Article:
FAITH

Does everything HAVE to be discussed?

There are all kinds of people in this world. Agreed?

There are people who like to “hash out” things.

There are people who never want to discuss anything of any substance.

Which is right, do you think?

Is it better to talk things through or just let things be?

I’m a big believer that nothing ever gets completely resolved and that relationships are seriously compromised unless issues are brought out in the open and there is honest and sincere communication. I think that’s how we grow as human beings.

But if you’re not interested in growing and being the best you can be, then maybe it doesn’t matter.

Sometimes Christians call this lack of confrontation, “forgiveness.” I would suggest that’s it often just a case of “I don’t want to deal with it anymore so I’ll use the words “forgiveness” and hide it under the rug.”

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Then there are other times when letting something go might just be the thing to do. Not every innocently misspoken word, untoward glance, or unintentional hurtful act needs to be addressed. There are more things that need to be simply ignored than there are those worthy of confrontation.

But when it’s serious enough to cause deep hurt, when it’s caused a deep rift for years, when the behavior is particularly egregious, when there has been no asking of forgiveness, I feel there’s no way we should ignore it. I don’t think relationships ever get resolved permanently without communication. Although I will be the first to admit that because communication is a two-way street if one of the people involved won’t talk, we can’t force it.

But in any such relationship, it will never be authentic. It will always fall just a little short of true intimacy.

I find that incredibly sad.

I also find it inevitable. There are people in all of our lives who are like that. We can only get so close before they put up that wall.

For a long time, I would try to scale those walls but I’ve learned that after too many scraped up knees, it just doesn’t work. Plus, it hurts.

hit-up-alongside-the-headWe feel rebuffed and put off. We feel rejected.

But the one thing we need to remember is that while it is about them not us, we can’t say it’s their problem and pretend it doesn’t affect us. A lot of things can be someone else’s problem and still affect us. I wish we could say, “Hey, it’s their problem.” and that would be the end of it. But it never is.

So what do we do?

I think we acknowledge our hurt feelings to ourselves; we acknowledge we feel distanced from these people who remain closed up.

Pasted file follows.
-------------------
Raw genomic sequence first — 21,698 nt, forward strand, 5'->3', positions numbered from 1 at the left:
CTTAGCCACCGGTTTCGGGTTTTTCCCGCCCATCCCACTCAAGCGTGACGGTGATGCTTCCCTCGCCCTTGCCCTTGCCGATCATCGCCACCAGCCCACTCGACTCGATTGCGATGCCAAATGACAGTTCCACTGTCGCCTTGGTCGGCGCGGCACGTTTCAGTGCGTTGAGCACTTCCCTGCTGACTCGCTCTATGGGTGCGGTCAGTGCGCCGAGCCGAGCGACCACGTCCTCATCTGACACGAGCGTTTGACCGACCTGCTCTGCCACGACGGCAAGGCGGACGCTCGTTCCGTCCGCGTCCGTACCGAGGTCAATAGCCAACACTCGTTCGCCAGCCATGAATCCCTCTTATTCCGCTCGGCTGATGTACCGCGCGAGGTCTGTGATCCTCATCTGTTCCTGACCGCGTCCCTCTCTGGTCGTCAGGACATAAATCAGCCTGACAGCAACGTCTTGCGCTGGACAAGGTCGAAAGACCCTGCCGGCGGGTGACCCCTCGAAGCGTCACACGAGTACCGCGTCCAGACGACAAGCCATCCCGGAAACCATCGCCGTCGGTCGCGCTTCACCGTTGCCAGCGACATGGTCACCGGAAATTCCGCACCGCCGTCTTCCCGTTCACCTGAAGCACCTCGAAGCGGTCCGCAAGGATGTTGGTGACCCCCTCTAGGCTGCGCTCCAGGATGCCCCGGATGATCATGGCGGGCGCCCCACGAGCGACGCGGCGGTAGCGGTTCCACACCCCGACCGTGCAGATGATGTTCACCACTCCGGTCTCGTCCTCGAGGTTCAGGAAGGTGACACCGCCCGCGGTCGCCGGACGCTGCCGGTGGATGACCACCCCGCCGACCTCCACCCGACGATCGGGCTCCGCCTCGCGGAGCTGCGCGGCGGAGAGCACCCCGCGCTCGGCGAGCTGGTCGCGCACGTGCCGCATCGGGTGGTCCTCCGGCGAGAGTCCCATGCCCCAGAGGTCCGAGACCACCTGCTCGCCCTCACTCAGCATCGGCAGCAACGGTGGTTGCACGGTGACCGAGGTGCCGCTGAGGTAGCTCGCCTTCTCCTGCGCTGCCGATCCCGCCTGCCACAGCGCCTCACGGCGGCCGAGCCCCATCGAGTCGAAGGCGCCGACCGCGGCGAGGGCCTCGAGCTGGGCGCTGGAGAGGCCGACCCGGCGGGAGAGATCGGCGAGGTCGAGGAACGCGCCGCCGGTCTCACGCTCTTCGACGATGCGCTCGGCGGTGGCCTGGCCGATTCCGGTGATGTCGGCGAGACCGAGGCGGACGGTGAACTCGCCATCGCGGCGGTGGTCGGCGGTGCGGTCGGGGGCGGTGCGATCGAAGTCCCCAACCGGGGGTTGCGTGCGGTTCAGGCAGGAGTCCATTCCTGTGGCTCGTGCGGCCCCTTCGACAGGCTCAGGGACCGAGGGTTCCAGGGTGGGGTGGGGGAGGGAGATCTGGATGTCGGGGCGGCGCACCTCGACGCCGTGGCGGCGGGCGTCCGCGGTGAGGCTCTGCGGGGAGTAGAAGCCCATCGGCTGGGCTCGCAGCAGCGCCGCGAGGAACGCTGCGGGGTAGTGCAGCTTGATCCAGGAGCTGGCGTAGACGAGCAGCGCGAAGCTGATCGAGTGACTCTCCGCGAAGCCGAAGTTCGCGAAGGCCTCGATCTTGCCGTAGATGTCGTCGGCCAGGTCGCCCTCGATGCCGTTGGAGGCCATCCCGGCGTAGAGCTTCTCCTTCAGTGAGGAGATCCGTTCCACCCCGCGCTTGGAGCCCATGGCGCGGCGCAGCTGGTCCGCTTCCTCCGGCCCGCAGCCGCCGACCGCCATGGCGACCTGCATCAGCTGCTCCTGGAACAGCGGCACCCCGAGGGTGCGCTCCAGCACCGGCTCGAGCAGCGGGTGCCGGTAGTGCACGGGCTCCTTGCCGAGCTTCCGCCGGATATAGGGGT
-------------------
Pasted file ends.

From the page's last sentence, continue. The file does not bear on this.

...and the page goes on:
But we also do something else.

We remember that people will share their feelings only when they are ready to do so, that sometimes it’s all about the timing more than it is the situation.

Personally, I feel very hurt when I sense that someone has put up that wall.

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I find I often return in kind and withdraw myself. Can you see what happens if this is allowed to continue? The gulf gets wider and wider.

And that’s how relationships deteriorate. It’s almost always because the initiator in the relationship grows weary of trying to crack open the melon. So either the relationship ends or it changes.

And guess what?

The only person that knows the relationship has changed is the person who worked so hard at it.

As a follower of Jesus, I’m inordinately grateful that God likes conversations. He even encourages it.

We never have to worry about our words. We don’t have to worry that God will back-off or withhold his love. We never have to worry we’re going to run into that brick wall. I find that so comforting.

And here’s something else we often fail to consider.

If God is working in a life, and we interfere and rescue them by overlooking a serious offense, we have short-changed their opportunity to grow.

Parents of children with drug addictions, husbands or wives whose spouses are gamblers, etc. are aided in their behavior when they are never held responsible. So sometimes, our quick forgiveness robs them of their chance to change.

And sometimes I think we are misguided by our own needs and desires.

Take the example of a lonely person. They are very apt to overlook just about anything in anyone because they are lonely. That’s why con artists have taken advantage of so many people; they recognize their vulnerability. They see the hurt and know they want to believe whatever will relieve their pain.

I really get that. I think I could very much be that way were my circumstances different. But at what cost?

Each of us has to settle these issues within ourselves. We can ask some questions.

  • If I ignore this, how will I feel down the road when it’s harder to address the situation?
  • If this going to change the relationship in a negative way?
  • If the relationship deteriorates, do I even still want to continue the relationship? (i.e., how far am I willing to let this go before I will want to end the relationship?)
  • If I let this go, will I be encouraging further bad behavior?

Finally, it is as wrong to not forgive as it is to use the word “forgive” for our own purposes. We don’t want to confront because we are uncomfortable with confrontation so we convince ourselves we have “forgiven” them their offense.

What is so interesting about this is that we almost always assume it’s their wrongdoing we are overlooking. We might not want to confront because we might just find out we’re a co-collaborator in the whole situation.

It’s all so complicated, isn’t it?

I wrote about this today because I’m such an observer of human beings. I find people fascinating and frustrating. At the same time, I find them amazing. I would imagine God feels the same way.

Anyway, when you find yourself running into a brick wall time and again, think through what I’ve written and see if it helps.

I hope it does.

God bless and I hope you have a good day.